Spokane is a city of districts. Here’s how to realize their potential.

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The Garland District, in Spokane’s North Hill neighborhood, is one of its oldest urban districts, and one of its most beloved. But what could be done to highlight the many and varied urban districts which make up our city? (PHOTO: Garland District)

Spokane is a city of districts.

Garland. South Perry. Browne’s Addition. North Monroe. University District. North Bank. Hillyard. East Sprague. Lincoln Heights. Southgate. Indian Trail. Northwest. West Central. Peaceful Valley. Rockwood. Logan.

In more ways than one, Spokane is more of a city of districts than we realize. Perhaps it’s a result of the way they developed. Some of the neighborhood districts began as separate cities, like Hillyard. Perhaps it’s a result of their present situation. Some of the “urban” districts don’t seem “urban” at all. Many of them are seas of surface parking, wider-than-necessary streets, and near-to-nonexistent pedestrian facilities. Occasionally there are crime issues, or little in the way of retail, or no transit service. Almost always, these urban districts are purely commercial; they don’t contain any residential units. And there’s rarely a “there” there. The urban districts don’t seem to be anything special because they aren’t yet seen as places in their own right.

But we can change that. Here’s how.

1. Mix up the uses. As noted above, most of Spokane’s urban districts are, in essence, commercial districts. There’s little in the way of housing, aside from the single-family residential areas which often surround them. For these districts to thrive, they need more people, and that means apartments, condos, and townhomes. There’s certainly enough space. We know that Spokane will see demand for 3,000 more units over the next three years. Let’s make sure that as many of those units are in urban districts as possible.

2. Get rid of parking minimums. Parking minimums essentially require a certain amount of parking per square foot. They’re in place in most urban districts, but they should be abolished. These regulations result in more parking than is necessary, and parking takes up valuable space that otherwise could be used for more housing, retail, or other development. And perhaps most importantly, they harm urban vitality and walkability, and they make the districts driving destinations, rather than walking destinations, which relates to the next point.

3. Feet first. Develop these urban centers with a focus on walkability first. These areas should primarily serve not the entire Spokane community, but the local neighborhoods. That means that there should be a strong sidewalk network, curb bulb-outs, and street trees. Traffic calming, combined with pedestrian improvements, will improve the sense of place and make the district more desirable.

4. Build a sense of place. Beyond those strategies can be above, this can be achieved with relatively simple steps involving minimal investment. Things like trash cans, a fresh coat of paint, better crosswalks, benches, bike racks, and lower speed limits can go a long way. Beyond that, wayfinding and entry signage can better distinguish the area from its surroundings. For more money, a district could opt for streetscape enhancements, public squares (Garland has amazing potential for this!), or perhaps signature features, like neon lighting.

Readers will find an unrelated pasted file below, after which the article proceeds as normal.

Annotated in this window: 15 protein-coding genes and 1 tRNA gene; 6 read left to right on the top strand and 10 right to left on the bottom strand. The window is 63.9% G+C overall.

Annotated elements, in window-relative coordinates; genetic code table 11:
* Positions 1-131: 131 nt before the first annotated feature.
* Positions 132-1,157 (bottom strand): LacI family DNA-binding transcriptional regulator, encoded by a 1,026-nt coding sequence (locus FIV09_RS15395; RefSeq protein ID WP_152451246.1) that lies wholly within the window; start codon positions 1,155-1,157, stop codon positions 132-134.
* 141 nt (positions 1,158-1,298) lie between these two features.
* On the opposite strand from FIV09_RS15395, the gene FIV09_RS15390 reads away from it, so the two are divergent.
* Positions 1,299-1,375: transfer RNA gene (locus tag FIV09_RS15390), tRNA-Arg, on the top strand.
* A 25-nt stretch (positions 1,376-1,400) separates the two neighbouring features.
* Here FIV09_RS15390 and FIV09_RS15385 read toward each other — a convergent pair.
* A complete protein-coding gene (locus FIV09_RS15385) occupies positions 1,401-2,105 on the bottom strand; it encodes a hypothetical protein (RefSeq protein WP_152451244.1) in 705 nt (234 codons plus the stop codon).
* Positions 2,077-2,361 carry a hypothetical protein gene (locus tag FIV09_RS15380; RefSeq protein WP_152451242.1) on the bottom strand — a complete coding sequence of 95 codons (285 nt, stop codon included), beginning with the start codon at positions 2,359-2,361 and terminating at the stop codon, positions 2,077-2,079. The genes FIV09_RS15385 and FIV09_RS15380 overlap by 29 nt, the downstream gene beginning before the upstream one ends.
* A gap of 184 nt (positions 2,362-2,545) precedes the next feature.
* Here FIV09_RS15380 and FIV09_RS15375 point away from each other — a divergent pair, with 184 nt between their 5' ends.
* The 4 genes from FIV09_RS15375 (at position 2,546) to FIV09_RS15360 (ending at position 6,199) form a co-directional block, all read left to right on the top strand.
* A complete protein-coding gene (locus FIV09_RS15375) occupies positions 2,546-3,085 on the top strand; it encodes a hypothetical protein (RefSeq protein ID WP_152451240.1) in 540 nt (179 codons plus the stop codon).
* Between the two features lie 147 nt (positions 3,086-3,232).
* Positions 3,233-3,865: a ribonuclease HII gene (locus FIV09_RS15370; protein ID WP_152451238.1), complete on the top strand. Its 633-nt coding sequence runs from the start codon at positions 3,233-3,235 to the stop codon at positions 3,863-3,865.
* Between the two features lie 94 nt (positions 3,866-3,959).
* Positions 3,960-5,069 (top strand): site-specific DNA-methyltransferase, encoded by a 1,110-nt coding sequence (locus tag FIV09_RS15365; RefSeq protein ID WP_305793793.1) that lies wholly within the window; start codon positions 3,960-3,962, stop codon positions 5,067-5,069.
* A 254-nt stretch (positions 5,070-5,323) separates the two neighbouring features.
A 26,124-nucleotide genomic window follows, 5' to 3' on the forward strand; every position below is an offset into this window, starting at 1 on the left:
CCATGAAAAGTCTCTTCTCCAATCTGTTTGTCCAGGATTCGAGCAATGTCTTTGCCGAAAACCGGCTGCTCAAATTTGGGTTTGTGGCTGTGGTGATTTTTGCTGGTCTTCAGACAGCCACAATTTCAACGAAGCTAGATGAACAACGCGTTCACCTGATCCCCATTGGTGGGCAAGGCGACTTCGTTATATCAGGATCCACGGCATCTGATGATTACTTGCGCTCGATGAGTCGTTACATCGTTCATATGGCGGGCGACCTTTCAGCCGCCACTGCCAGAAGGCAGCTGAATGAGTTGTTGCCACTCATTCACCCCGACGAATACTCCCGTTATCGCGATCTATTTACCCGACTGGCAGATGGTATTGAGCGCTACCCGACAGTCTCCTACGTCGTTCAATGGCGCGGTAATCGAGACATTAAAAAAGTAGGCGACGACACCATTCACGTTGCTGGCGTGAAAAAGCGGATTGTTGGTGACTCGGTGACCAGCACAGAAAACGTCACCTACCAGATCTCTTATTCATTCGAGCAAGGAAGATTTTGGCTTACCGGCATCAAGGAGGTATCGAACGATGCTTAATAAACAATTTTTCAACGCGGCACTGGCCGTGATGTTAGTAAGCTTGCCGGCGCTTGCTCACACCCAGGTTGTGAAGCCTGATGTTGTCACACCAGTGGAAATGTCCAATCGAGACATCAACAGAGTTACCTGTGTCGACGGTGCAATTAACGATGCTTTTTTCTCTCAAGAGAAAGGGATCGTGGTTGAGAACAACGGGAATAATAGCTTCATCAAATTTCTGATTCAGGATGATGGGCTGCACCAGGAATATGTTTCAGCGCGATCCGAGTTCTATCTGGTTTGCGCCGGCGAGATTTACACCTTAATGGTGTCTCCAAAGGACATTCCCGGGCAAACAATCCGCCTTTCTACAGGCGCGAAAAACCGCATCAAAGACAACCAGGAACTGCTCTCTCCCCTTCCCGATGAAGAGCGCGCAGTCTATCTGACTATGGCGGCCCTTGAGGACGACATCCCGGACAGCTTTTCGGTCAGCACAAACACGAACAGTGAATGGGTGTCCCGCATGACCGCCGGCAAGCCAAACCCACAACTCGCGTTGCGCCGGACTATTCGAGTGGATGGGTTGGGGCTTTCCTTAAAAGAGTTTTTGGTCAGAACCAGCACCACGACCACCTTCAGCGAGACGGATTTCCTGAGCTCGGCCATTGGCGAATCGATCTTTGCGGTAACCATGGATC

5. Let businesses band together. East Sprague recently created a Business Improvement District (BID) as part of the City of Spokane’s Targeted Investment Pilot program. The BID will essentially organize and tax local businessowners to provide services, like street tree maintenance, graffiti removal, wayfinding, and other maintenance improvements. It will also advertise and market the district, both to developers and to Spokane residents. Other districts, like Garland and North Monroe, should have the opportunity to create their own business improvment districts. That way, businesses will be able to take on more of their own revitalization. And even if these organizations aren’t BIDs, simple associations could unify the districts’ messages and marketing.

6. Create sub-area plans for each district. The Logan District on the Hamilton Corridor recently completed planning for the Hamilton Form-Based Code, which essentially is a subarea plan for the area around Mission and Hamilton. We need to develop subarea plans for each of the urban districts, highlighting plans for the next twenty-five years in Garland, the North Bank, West Broadway, and Hillyard. Some areas already have these plans in place. Others don’t. In all cases, however, there hasn’t been much in the way of implementation. Let’s fix that.

7. Work with developers. It’s time for Neighborhood Services to develop a clear, coherent strategy for partnering and finding or creating incentives for developers. Ideally, this would focus on multifamily apartment units with streetfront retail. Incentives need not be large. Even “fast-tracking” the planning process can be an incentive. But the fact is that we need to work with developers to revitalize our urban districts. Neighborhood Services, because it has deep experience in each neighborhood, would be well-placed to act as this bridge between residents and investors.